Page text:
Many other notable nonconformists lie in Bunhill Fields, including members of the Wesley family and the hymn writer Isaac Watts, several pioneering thinkers, including Thomas Newcomen, the steam engine designer, and Thomas Bayes, inventor of the science of probability, and political radicals like Thomas Hardy, the founder of the London Corresponding Society.

Richard Price’s tomb

There are also several leading Welsh people. The best known is a friend of Thomas Bayes, Richard Price. Price, born in Llangeinor in 1723, moved to London and became minister of the Newington Green meeting house. He was a political radical and supported the American and French revolutions, but is best remembered for his books on moral philosophy and his original work on actuarial science. He and his wife Sarah share a large chest tomb, not unlike Bunyan’s, at the east end of Bunhill Fields.

Vavasor Powell (1617-70), a Puritan who yet supported the Royalist cause in the Civil War, was arrested on many occasions and after 1660 spent several spells in prison. John Evans (?1680-1730) was a congregationalist minister in Wrexham before moving to London as an assistant to Daniel Williams, founder of Dr Williams’s Library and himself a native of Wrexham. His published sermons were influential and he collected much material towards a comprehensive history of nonconformity in Britain. William Jones (1762-1846) was born in Gresford and in London became a Baptist writer, editor and bookseller. And Abraham Rees, born in Llanbrynmair in 1743, was also a minister in London, who between 1802 and 1820 published The cyclopaedia; or, universal dictionary of arts, sciences and literature.  This huge work, in 45 volumes and with around 100 contributors, summarised current knowledge, especially on science and technology, and attracted suspicion from reactionary reviewers for its allegedly subversive content.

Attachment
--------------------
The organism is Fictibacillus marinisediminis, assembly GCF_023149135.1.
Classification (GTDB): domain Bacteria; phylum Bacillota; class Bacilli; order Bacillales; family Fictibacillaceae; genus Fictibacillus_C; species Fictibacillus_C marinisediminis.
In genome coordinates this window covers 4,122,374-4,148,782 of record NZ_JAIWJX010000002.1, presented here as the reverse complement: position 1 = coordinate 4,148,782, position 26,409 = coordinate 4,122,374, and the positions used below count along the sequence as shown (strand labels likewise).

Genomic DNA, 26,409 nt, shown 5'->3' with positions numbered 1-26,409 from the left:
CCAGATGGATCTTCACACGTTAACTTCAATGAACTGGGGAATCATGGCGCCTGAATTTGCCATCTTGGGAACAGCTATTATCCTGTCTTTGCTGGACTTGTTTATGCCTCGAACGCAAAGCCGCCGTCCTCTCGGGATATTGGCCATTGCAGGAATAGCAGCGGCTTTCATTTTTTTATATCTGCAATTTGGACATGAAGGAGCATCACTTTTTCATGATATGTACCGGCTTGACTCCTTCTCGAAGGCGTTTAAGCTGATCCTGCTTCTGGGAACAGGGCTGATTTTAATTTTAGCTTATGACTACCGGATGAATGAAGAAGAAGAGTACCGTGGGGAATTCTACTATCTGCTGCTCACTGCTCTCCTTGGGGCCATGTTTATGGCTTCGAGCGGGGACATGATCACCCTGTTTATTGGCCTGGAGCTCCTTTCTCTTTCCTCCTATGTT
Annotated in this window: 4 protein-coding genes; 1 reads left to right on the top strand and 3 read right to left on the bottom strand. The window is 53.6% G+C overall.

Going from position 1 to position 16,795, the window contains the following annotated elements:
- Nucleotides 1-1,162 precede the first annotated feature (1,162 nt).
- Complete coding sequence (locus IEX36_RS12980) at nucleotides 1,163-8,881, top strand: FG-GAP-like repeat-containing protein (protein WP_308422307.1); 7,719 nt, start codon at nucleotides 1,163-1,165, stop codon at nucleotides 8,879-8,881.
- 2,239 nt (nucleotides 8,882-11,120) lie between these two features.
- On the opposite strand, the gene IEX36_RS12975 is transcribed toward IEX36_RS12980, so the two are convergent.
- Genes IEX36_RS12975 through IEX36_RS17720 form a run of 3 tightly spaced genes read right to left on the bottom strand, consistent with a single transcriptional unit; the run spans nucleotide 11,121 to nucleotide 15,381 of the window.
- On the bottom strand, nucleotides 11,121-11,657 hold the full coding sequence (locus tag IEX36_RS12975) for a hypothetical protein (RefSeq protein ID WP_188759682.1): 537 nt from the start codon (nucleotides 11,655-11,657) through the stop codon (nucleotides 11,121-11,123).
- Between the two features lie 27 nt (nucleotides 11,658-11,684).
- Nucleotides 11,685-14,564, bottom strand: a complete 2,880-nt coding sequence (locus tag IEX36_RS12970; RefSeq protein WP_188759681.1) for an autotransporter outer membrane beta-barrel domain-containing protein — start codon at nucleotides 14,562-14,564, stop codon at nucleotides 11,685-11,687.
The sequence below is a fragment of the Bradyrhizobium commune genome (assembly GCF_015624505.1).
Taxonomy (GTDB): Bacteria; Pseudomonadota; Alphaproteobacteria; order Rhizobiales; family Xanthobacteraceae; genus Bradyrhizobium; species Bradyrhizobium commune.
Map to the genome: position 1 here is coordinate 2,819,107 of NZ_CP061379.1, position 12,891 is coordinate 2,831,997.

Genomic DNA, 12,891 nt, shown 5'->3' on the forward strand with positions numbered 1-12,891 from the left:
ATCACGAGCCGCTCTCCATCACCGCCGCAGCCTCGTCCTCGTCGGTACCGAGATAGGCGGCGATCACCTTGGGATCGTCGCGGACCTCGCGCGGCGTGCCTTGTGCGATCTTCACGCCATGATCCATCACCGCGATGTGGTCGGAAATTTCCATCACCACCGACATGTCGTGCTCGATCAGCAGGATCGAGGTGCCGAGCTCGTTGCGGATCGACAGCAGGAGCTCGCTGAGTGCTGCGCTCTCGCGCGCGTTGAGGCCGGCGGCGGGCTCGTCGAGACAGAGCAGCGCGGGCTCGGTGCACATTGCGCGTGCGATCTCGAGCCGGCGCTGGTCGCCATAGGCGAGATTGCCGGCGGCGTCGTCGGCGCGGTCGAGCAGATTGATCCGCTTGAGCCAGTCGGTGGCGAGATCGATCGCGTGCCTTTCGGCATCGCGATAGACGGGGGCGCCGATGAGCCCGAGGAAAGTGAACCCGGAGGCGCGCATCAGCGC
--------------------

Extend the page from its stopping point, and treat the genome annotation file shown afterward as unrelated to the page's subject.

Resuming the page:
Much of the graveyard is fenced off and inaccessible except when guided tours take place in the spring and summer, but the west end is kept as a quiet natural reserve, tended by volunteers. I wandered in and talked to one of them, a woman with an obvious love for the place and its unconventional residents. A busy public path dissects the Fields from west to east. I wonder whether many of the City workers passing quickly along it, eyes fixed to smartphones, ever stop and give a thought to the illustrious dissenting dead in either side?

We left Bunhill Fields for our next destination, Dr Johnson’s House in Gough Square. I’d not done my homework well enough, and as we left we missed the remains of another historic graveyard, the Quaker Gardens, just across Bunhill Row. Not much remains of the original site – it was damaged by bombs during the Second World War – but there you can see a plain stone marking the burial place of the founder of the Society of Friends, George Fox.


Comments (3)

Trackback URL | Comments RSS Feed

  1. Liz Thomas says:

    Really enjoy your blog – thank you.

    I agree that Bunhill Fields is amazing. Right by where we used to live, so walked through it, and marvelled at its residents regularly.

    I think the position of the City of London Corporation is a bit more interesting than you suggest. The Corporation was traditionally anti-establishment, in the sense that it refused to bow to the crown. It’s no surprise that this is where the dissenters took refuge. In naming the blocks of the Barbican, many of their names were proudly used by the Corporation, including Bunyan, Defoe and Blake – and Cromwell.

    This FT article is quite good: The City of London’s strange history

  2. Paul Jeorrett says:

    This is a very special place. I only managed to get there for the first time a few years ago mainly because of George Fox and the Quaker connections. I ran out of time and only had a few moments to visit the Wesleyan Chapel and Museum across the road and need to return there when I have more time. Well worth a visit if you haven’t been.

Leave a Reply